Ethernet-connected temperature sensor, part 2: design/schematic capture

(Since I'm writing this not only after making the schematic, but also after making the PCB layout and after buying all the components, I won't go through this in steps, but rather just jump to the full schematic, and go through it as-is instead.)

The final schematic

Slightly annotated schematic

Unannotated schematic

Power regulation

First out, we have the power input and 5 volt regulator, in the top left of the schematic.
Not much of anything of note here, just a plain LDO/linear regulator circuit.
Two high-temperature (for the longer lifespan) electrolytic caps on the input, as a local energy reserve. One 10 µF low ESR ceramic, since the regulator's datasheet points out that's what you should use to get stability.
On the output side, the resistors are, of course, chosen to give 5 volts, via the formula Vout = 1.21 V * (R3/R1 + 1) = 5.0336 V
(The 1.21 V is the voltage of the regulator's internal bandgap voltage reference.)
The set resistors are 0.1 % tolerance, IIRC. Not really necessary, but since this is a one-off build, the additional cost is negligible!
On the output is another 10 µF low ESR ceramic cap, again because that's what the datasheet recommends.
I also chose to separate the ground for the input from the main ground plane, and run it through a regular (thick) trace, instead, all the way to the regulator - which is why you might spot the "NET_TIE" component that ties them together at a single point. The reasoning for this (which is really irrelevant for this project) is to keep high-frequency currents of the ground plane, for noise/EMI concerns. (The input power comes from a switchmode supply.)
More on this in the PCB design post. However, do note that I'm far from a professional engineer - I started with this hobby less than 9 months ago - so this rationale might not be perfectly sensible to a professional. I hope it is, though!
Also, since there is no analog stuff on this board, it almost certainly doesn't matter at all.

After that subcircuit, we have the 3.3 V regulator. It's pretty much a straight clone of the 5 V one, except that it's powered from the 5 V regulator and doesn't need input electrolytics, and that it of course has different resistor values to set the output voltage properly.

The microcontroller

To the bottom left - not circled, since that would be a bit silly - is the project's brain: the Atmega328 microcontroller. As mentioned in the first post in this series, I chose that particular model because I wanted Arduino compatibility, and I already had an Arduino Uno (which uses a socketed Atmega328P-PU).
100 nF bypass cap as per usual, 16 MHz crystal (again, for Arduino compatibility - a 20 MHz one, which would fit the 328 spec, would ruin timing unless code is changed) with 22 pF load capacitors - same as the Arduino boards.
Aside from the layout and programming, subjects of upcoming posts, there isn't much interesting going on with it.

The reset circuit

There's a capacitor between the RESET pin and ground, to help reduce noise that might cause accidental resets. A pullup resistor, since the reset pin is active low, and we don't want it to become low without the button being pressed (or the programmer pulling it low). And, last but perhaps not least, a smaller resistor between the switch and ground, as the AVR Hardware Design Considerations [PDF] guide suggests, apparently to reduce di/dt voltages due to parasitic inductance when the capacitor is emptied.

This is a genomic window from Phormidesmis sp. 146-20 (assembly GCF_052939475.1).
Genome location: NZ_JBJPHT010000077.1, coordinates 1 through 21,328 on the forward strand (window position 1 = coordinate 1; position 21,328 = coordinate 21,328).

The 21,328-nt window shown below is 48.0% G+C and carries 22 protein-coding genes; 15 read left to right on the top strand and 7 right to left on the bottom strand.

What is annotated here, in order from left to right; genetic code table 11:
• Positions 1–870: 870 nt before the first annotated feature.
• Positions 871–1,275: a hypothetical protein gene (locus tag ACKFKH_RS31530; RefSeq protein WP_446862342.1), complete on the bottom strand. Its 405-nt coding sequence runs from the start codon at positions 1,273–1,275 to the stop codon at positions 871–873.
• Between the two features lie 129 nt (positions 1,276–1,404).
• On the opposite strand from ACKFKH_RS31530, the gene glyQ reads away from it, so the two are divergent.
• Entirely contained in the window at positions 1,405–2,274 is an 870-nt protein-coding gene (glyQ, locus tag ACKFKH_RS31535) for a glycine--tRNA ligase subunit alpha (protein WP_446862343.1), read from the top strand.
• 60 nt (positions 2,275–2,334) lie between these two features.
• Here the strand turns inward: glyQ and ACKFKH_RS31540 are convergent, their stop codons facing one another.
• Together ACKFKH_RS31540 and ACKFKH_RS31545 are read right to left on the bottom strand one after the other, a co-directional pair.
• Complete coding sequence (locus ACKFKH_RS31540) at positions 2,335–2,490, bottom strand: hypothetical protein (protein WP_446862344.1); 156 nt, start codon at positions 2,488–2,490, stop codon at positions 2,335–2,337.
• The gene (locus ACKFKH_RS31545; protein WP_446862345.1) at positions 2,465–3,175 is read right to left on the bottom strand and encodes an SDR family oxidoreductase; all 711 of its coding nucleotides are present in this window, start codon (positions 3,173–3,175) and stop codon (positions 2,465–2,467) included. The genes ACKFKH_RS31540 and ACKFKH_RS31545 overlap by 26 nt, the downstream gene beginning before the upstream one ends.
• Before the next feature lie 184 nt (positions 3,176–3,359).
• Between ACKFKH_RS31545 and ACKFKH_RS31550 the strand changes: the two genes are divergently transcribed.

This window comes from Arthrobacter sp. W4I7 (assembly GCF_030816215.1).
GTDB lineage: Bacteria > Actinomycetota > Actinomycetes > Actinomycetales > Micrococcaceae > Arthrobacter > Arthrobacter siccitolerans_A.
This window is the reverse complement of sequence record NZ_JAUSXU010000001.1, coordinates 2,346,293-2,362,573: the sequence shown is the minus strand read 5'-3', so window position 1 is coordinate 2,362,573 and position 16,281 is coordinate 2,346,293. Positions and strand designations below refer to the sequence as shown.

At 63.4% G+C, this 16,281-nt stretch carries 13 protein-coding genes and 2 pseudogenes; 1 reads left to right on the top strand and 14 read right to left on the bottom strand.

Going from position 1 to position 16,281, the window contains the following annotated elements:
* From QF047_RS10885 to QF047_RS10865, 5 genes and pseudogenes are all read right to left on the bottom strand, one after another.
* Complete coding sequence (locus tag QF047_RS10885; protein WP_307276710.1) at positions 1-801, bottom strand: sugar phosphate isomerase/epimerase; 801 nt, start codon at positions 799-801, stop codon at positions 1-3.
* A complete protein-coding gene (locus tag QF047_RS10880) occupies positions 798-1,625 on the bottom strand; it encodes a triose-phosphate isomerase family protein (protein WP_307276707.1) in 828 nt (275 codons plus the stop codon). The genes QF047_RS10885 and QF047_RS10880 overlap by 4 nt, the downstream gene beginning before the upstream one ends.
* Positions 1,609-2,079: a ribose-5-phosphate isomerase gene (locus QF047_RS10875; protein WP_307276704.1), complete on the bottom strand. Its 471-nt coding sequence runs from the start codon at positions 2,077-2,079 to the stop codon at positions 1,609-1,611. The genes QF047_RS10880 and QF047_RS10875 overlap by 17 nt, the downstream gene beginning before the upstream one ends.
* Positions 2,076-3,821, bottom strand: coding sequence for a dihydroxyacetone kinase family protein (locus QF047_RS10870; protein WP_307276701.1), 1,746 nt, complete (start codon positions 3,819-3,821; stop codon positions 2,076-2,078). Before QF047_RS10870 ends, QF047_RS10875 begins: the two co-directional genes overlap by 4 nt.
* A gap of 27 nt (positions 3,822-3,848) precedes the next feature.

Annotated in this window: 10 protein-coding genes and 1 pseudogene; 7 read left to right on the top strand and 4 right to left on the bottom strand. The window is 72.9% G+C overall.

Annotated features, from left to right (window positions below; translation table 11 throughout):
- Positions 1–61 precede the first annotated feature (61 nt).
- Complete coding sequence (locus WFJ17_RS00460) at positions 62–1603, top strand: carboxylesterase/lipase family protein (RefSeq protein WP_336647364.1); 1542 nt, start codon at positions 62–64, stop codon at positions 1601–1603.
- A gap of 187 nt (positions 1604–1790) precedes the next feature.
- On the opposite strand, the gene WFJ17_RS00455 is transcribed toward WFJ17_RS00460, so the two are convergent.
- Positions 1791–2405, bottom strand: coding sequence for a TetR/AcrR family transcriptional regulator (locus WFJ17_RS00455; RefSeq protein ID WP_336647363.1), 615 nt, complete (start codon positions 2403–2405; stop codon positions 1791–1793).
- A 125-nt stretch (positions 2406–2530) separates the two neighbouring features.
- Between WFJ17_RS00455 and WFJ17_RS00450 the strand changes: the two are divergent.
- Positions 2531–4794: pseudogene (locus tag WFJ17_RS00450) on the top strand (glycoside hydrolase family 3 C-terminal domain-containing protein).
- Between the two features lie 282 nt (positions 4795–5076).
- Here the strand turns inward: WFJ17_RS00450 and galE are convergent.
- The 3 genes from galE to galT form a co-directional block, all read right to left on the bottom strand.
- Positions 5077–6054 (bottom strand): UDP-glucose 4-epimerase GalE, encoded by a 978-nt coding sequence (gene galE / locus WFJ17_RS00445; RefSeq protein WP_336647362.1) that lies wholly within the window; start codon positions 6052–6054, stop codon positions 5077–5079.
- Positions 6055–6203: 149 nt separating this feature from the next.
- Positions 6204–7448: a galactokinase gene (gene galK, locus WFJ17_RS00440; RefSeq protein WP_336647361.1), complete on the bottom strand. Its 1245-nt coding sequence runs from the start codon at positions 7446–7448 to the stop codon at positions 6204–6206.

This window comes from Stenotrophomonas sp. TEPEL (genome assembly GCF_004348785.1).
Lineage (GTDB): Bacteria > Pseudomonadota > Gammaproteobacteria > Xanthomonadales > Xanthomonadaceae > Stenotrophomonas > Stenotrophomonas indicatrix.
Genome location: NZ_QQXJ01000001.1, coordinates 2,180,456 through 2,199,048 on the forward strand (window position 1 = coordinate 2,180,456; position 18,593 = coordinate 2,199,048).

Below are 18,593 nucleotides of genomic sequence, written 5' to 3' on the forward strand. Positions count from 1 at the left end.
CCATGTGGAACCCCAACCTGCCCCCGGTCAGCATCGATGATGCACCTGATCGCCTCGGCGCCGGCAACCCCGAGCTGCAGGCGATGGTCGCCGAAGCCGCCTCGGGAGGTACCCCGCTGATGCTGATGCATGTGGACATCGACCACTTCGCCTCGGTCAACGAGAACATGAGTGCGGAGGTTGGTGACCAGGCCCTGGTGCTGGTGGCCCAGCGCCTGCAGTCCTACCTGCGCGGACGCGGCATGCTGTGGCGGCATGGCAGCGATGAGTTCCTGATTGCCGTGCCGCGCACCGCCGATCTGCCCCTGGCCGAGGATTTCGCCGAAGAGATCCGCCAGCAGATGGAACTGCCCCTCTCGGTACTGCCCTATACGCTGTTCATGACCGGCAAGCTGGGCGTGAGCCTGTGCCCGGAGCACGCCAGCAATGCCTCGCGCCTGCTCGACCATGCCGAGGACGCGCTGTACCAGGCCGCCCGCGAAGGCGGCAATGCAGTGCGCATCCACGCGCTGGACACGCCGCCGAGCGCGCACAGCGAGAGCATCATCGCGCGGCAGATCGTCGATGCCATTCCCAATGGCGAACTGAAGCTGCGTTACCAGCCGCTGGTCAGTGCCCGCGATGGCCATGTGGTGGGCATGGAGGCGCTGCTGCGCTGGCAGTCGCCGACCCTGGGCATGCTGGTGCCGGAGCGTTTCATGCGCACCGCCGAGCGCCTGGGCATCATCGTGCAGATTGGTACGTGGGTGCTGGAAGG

If an external switch is connected to the RESET pin it is important to add a series resistance. Whenever the switch is pressed it will short the capacitor, the current through the switch can have high peak values. This will cause the switch to bounce and give steep spikes in 2-10ms periods until the capacitor is discharged. The PCB tracks and the switch metal will introduce a small inductance, this inductance can generate high voltages according to Vi = L* di/dt. These voltages are most likely outside the specification of the RESET pin. By adding a series resistor between the switch and the capacitor the peak currents generated will be significantly [sic], these currents won’t be large enough to generate high voltages at the RESET pin. An example connection is shown in Figure 3-2.
Figure 3-2 shows the pullup resistor, the capacitor, and also a reversed diode between VCC and reset. However, it appears that a ton of hobbyists (a huge majority in a small, non-representative forum poll) skip the diode, with no real ill effects, so I did too.

Aside from that, there's not much to see here.

ISP interface

One subject that might be worth bringing up regarding the Atmega328, though, is the In-System Programming (ISP) interface.
Most members of the Atmega family are programmed via a SPI bus, connected to four pins: three SPI pins (MISO (Master In Slave Out), MOSI (Master Out Slave  In), SCLK (clock)) plus the RESET pin.
Since I need the SPI bus for the Ethernet module, this proved to be a slight challenge - mostly because there was slightly conflicting information on the best way to solve the possible issue of bus contention.
Programming works like this: you connect a programmer to the ISP interface - a 2x3 pin header - which pulls and holds the microcontroller into reset mode via the RESET pin. That causes it to listen to SPI signals sent by the programmer.
So far so good... However, we also want the Ethernet module connected to the same pins. If it were guaranteed to behave properly, and tri-state its pins, there would be no problem here, as it couldn't possibly interfere when its pins are all high-impedence and essentially disconnected.